We live in an era of ever changing political media. "Political media" are productions in support of a particular issue viewpoint or a political candidate.
When I first became an active player in political campaigns three decades ago, political media consisted primarily of direct mail and radio communications. Political television advertising was still in its infancy. In statewide races, you would see a smattering of thirty second television commercial spots near the end of a campaign. The negative aspects of these commercials were relatively muted as compared with those of today.
In this era, we are overwhelmed with a panoply of political media of remarkable sophistication, including the latest in websites and highly refined email campaigns. The effectiveness of political documentary films, a relatively recent genre, is based upon the ability to first attract a viewing audience and then hold its interest for as long as an hour and one half.
In terms of this test, I have little doubt that the movie, "The Soprano State, Part One" will achieve remarkable box office and artistic success, perhaps an Oscar award as well. The movie was based upon the book, "The Soprano State," authored by journalists Bob Ingle and Sandy McClure and published in 2008. I was honored to be invited to its world premiere last Monday evening, October 18, 2010, at the Ziegfeld Theatre in Manhattan, and I left with the feeling that I will watch this movie again and again.
The most noteworthy political documentary film of this era has been Al Gore's "An Inconvenient Truth." While that film was replete with factual errors, it did succeed in stimulating interest in the climate change issue. I have not seen the recently released film, "Waiting for Superman," which focuses on the alleged failures of the American education system. From what I have read, however, "Waiting for Superman," directed also by "An Inconvenient Truth" director Davis Guggenheim, has the potential of skyrocketing the national stature of Michelle Rhee, the soon to be departed Chancellor of the District of Columbia public school system. On a greater macro level, Superman may also deepen the widening rift within the Democratic Party between public employee unions and liberal reformers.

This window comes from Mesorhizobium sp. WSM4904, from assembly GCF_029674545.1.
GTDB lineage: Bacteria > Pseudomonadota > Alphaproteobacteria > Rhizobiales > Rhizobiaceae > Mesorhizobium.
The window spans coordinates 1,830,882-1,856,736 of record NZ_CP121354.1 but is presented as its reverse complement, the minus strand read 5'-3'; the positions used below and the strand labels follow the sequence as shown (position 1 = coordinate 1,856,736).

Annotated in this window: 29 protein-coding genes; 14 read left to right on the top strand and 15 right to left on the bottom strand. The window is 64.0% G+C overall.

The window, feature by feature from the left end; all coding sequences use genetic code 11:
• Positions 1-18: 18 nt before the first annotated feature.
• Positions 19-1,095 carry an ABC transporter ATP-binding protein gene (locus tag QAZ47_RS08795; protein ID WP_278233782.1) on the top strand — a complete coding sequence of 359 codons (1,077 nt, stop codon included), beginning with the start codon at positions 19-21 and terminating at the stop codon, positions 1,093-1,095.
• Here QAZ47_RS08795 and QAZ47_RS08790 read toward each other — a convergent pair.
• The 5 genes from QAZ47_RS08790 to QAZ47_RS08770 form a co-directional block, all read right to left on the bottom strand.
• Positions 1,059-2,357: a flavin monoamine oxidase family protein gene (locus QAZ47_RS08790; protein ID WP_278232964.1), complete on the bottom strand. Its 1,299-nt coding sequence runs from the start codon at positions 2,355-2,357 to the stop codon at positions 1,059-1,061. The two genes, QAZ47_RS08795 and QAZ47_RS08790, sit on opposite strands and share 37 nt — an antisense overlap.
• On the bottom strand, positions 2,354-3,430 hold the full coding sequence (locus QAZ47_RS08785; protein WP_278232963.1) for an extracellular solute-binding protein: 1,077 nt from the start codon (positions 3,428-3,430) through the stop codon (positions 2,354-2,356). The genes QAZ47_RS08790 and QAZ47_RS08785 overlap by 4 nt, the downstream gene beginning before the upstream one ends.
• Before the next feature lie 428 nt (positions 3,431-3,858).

I believe that "The Soprano State" will attract a wider audience than either "An Inconvenient Truth" or "Waiting for Superman" for two reasons.
The first is the colorful nature of the subject: New Jersey political corruption. The widespread and diversified nature of political corruption in New Jersey hardly is a source of pride for Garden State residents. Yet there is no doubt that Americans both within and outside New Jersey are intrigued by the character of the corrupt actors and the nature of their crimes. The landmark HBO television series, "The Sopranos," attracted millions of loyal television viewers throughout the nation over the past decade, and their memories of this fictional series will serve to whet their appetites to see the non-fictional real life New Jersey characters and actual events.
The second reason for the film's success will be its deserved hero, New Jersey Governor Chris Christie.
Even before he was elected Governor in November, 2009, Chris Christie had established himself as the finest U.S. Attorney in the history of New Jersey. His success in combating corruption far exceeded that of any previous law enforcement official in the Garden State. Not since New York's Thomas E. Dewey had any prosecutor in the Northeastern United States attracted such national attention.